Inspired by the quick-shut action of the Venus flytrap, researchers have designed a material patterned with microscale hills that can rapidly flip to form valleys. Such materials could serve as fast-release adhesives, sensors in food packaging that detect spoilage, and quick-change lenses.
To capture its prey, the Venus flytrap takes advantage of a snap instability that resembles half a tennis ball flipping inside out. Uneven stresses in the outer and inner cells of the plant’s leaf make it move quickly without muscles (SN: 1/29/05, p. 69).
To build snapping surfaces, Alfred Crosby and Douglas Holmes of the University of Massachusetts, Amherst, molded a silicone polymer into a flexible layer, 1.5 millimeters thick, with circular indentations. They stretched this layer, and then bonded another layer of the same polymer over it, creating an array of enclosed pockets. When the double-layered material contracts, the second layer wrinkles to form a pattern of convex microlenses a few hundred micrometers across or less—roughly the diameter of a human hair.
External cues can change the surface geometry within tens of milliseconds, the researchers showed. Mechanical pressure can flip the lenses from convex to concave reversibly or permanently. Chemicals can also trigger the snap instability. When the researchers treated silicon in the polymer’s surface with oxygen, the resulting chemical reaction stressed the surface, causing the pockets to flip from convex to concave. Adding fluids that swelled the polymer popped concave surfaces back into convex ones.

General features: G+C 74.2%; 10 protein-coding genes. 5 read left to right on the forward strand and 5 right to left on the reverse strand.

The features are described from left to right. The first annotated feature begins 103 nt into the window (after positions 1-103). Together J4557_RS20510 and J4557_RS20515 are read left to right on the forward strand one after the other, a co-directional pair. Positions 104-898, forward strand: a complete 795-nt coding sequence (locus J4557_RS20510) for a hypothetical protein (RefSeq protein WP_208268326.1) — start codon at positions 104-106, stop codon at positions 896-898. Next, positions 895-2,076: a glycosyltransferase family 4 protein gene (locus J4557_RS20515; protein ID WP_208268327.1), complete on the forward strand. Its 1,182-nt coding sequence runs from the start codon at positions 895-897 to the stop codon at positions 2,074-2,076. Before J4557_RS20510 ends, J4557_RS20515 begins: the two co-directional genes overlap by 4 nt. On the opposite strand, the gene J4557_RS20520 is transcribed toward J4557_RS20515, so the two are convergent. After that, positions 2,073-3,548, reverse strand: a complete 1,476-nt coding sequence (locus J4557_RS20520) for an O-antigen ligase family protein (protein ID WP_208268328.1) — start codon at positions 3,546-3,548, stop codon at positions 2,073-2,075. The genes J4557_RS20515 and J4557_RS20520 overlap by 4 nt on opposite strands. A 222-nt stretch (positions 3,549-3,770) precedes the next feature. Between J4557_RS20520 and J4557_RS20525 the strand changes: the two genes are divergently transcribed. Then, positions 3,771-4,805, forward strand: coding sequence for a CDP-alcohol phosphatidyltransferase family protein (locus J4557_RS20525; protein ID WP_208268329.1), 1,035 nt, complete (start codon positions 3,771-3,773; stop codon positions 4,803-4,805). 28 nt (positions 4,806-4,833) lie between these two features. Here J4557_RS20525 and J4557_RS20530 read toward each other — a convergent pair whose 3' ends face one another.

Similar surfaces could also respond to heat, light, or electricity, Crosby says, but the primary innovation is that there’s a fast mechanical response without added energy. The key feature of a snap instability, he says, is that “there are very, very large changes in shape and geometry with a very, very small amount of pressure. So it’s extremely sensitive.” The researchers report their findings in the November Advanced Materials.
“Learning from nature can actually teach us how to come up with something more functional,” says Hongrui Jiang of the University of Wisconsin–Madison.
Incorporated into food packaging, such surfaces could work as sensors that could reveal a hidden warning in response to chemical spoilage or temperatures above a set threshold, Crosby says. In addition, small biodegradable chips with these pockets could transport drugs in the bloodstream, snapping open when they reached their targets.
The researchers expect to make surfaces larger than the square centimeter or so they’ve created so far. And they’re already working to make their enclosed quick-change pockets smaller, from 100 nanometers to 500 nm across. Varying the pockets’ size and spacing will allow scientists to control the physics of the response, tune the sensitivity of the sensors, and minimize inappropriate responses.